ICOSH 2022

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Keynote Speaker

Prof. José Javier López, Minnesota State University in Mankato, USA

José Javier López is Professor of Geography at Minnesota State University in Mankato. He was born in San Juan, Puerto Rico, and received a doctorate degree in geography from Indiana State University. Following graduation, he moved to Minnesota and began a career in geographic education. Since becoming a faculty member of MSU’s College of Social and Behavioral Sciences in the late 1990s, Lopez has researched different issues pertinent to the social geography of the United States and Latin America. Over the years he has taught many systematic courses, including Spatial Statistics, Spatial Analysis, Cultural Geography, Economic Geography, Social Geography, and Rural Development.


Invited Speaker

Prof. Anton Piyarathne, The Open University of Sri Lanka, Sri Lanka


Anton Piyarathne currently serves as a professor and the head of the department of Social Studies (SSD) of the Open University of Sri Lanka (the OUSL). He teaches Anthropology and Sociology for both undergraduates and postgraduate students in his university. He earned his PhD from the Department of Anthropology of Macquarie University, Sydney, Australia in 2014. Anton has recently published “Constructing Commongrounds: Everyday Lifeworlds Beyond Politicised Ethnicities in Sri Lanka”, which is his third monograph discusses ethnicity and ethnic relationships in Sri Lanka. Apart from ethnicity and ethnic boundary negotiations he has been interested in many areas including identity and politics of Indian Origin Plantation Tamil community, ethnoreligious nationalisms, nation building and citizenship, national integration and disintegration, conflict and peacemaking, religious pluralism and religious syncretism, development and resettlement, social stratification systems and existential realities of everyday social lifeworlds of the different groups in Sri Lanka.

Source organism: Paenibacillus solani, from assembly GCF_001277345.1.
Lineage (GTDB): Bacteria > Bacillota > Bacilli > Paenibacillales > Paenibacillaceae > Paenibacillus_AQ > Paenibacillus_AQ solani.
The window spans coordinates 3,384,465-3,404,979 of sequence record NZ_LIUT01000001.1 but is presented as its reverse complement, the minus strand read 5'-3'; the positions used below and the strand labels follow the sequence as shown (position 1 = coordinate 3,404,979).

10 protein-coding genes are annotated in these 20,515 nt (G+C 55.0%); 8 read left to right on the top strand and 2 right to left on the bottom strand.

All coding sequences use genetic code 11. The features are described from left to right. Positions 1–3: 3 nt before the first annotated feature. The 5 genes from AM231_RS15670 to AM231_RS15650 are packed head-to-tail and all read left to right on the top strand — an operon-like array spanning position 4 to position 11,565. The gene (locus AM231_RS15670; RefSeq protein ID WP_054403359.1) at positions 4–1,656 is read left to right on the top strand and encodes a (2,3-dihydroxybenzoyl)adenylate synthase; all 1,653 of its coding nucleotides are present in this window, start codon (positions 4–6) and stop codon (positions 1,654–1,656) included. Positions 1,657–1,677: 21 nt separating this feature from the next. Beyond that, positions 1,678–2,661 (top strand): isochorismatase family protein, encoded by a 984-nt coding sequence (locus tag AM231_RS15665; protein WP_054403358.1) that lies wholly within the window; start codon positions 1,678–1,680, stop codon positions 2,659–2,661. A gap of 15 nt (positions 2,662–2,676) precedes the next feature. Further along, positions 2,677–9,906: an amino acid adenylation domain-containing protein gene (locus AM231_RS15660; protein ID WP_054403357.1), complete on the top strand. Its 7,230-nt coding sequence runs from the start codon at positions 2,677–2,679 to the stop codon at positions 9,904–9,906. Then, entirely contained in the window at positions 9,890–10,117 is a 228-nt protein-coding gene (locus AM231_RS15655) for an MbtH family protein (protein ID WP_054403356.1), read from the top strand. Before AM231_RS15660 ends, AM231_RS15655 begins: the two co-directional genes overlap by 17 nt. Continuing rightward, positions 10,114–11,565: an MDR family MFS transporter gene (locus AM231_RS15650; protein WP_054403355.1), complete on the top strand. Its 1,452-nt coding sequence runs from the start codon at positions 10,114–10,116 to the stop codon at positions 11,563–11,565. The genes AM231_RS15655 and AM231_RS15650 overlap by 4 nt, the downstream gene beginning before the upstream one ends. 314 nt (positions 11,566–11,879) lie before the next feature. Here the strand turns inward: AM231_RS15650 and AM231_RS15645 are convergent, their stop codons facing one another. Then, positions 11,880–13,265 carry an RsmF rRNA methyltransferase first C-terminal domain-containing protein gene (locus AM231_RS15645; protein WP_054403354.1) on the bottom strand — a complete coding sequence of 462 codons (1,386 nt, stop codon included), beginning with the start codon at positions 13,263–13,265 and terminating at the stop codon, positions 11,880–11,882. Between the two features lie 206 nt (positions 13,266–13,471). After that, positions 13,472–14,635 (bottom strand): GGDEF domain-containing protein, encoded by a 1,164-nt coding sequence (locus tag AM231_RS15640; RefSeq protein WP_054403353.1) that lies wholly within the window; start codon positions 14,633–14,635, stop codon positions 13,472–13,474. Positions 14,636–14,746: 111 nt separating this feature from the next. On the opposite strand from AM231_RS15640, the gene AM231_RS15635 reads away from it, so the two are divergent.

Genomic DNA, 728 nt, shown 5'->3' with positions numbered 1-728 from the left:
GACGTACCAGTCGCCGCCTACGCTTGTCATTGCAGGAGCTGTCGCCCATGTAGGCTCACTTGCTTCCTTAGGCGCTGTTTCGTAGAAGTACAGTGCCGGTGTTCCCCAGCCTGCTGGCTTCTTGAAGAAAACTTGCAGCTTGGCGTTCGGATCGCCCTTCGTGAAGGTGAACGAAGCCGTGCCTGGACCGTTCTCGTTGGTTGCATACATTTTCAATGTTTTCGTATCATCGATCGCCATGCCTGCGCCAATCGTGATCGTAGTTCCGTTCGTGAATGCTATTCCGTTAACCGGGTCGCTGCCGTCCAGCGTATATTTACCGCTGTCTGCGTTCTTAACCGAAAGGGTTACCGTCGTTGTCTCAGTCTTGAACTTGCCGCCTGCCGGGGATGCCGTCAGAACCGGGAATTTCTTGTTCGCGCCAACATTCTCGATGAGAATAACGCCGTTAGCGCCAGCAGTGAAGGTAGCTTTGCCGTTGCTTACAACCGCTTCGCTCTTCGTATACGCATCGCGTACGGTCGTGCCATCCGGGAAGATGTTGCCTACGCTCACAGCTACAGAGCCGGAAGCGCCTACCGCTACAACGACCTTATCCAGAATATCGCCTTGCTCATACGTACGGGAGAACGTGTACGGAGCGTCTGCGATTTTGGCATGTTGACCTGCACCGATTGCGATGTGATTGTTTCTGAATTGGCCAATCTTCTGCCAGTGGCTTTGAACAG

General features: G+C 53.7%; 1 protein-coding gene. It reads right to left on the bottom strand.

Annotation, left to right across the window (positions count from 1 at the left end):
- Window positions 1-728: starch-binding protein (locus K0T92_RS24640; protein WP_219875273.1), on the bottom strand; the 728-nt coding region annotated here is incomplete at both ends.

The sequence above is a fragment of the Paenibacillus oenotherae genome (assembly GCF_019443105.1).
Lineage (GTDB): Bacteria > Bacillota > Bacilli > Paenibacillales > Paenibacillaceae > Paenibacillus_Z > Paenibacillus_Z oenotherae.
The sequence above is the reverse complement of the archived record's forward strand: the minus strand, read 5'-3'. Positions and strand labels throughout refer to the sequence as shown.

Speech Title: Moorthi’s Dream: An Ethnography of Dream as the Nexus between Human and their Guardian Deity

Abstract: It is believed that the guardian deity’s role is to protect human and their properties from the various disasters and facilitate for followers to achieve prosperity. The deities communicate with the communities via dreams of holy people. This paper gives an ethnographic description of the nexus between the guardian deity and the human via dreams. Ethnographic research conducted between 2010 and 2012 in the rural village of Pānama highlights how the villagers were protected by the Goddess Pattini during Tsunami and other disastrous situations connected with the war. Moreover, the entire eastern region is operating under broader cosmological order connected to Goddess Pattini and lord Murugan (T .) or God Kataragama (S. ). When Tsunami hit on 26 December 2004 Sri Lanka, the villagers were living with the war, a heavy battle between the Sri Lankan military forces and the LTTE, a manmade disaster. The main dream discussed in the paper suggests how people in Pānama was able to save their lives due to the prewarning given to them by their guardian deity, Goddess Pattini, a few months earlier to the incident and were prepared. The Goddess Pattini has appeared in dreams of a few holy people in the village and warned about a precarious situation in the future. And the entire villagers gathered in the village shrine room, ampitiya devālaya (S. shrine) and performed rituals, a way of preparing for the disaster. Even though, the Tsunami claimed more than 31,000 lives from the eastern coast, the Pānama people who lived in a village which is lower than the sea level was safe as they were prepared.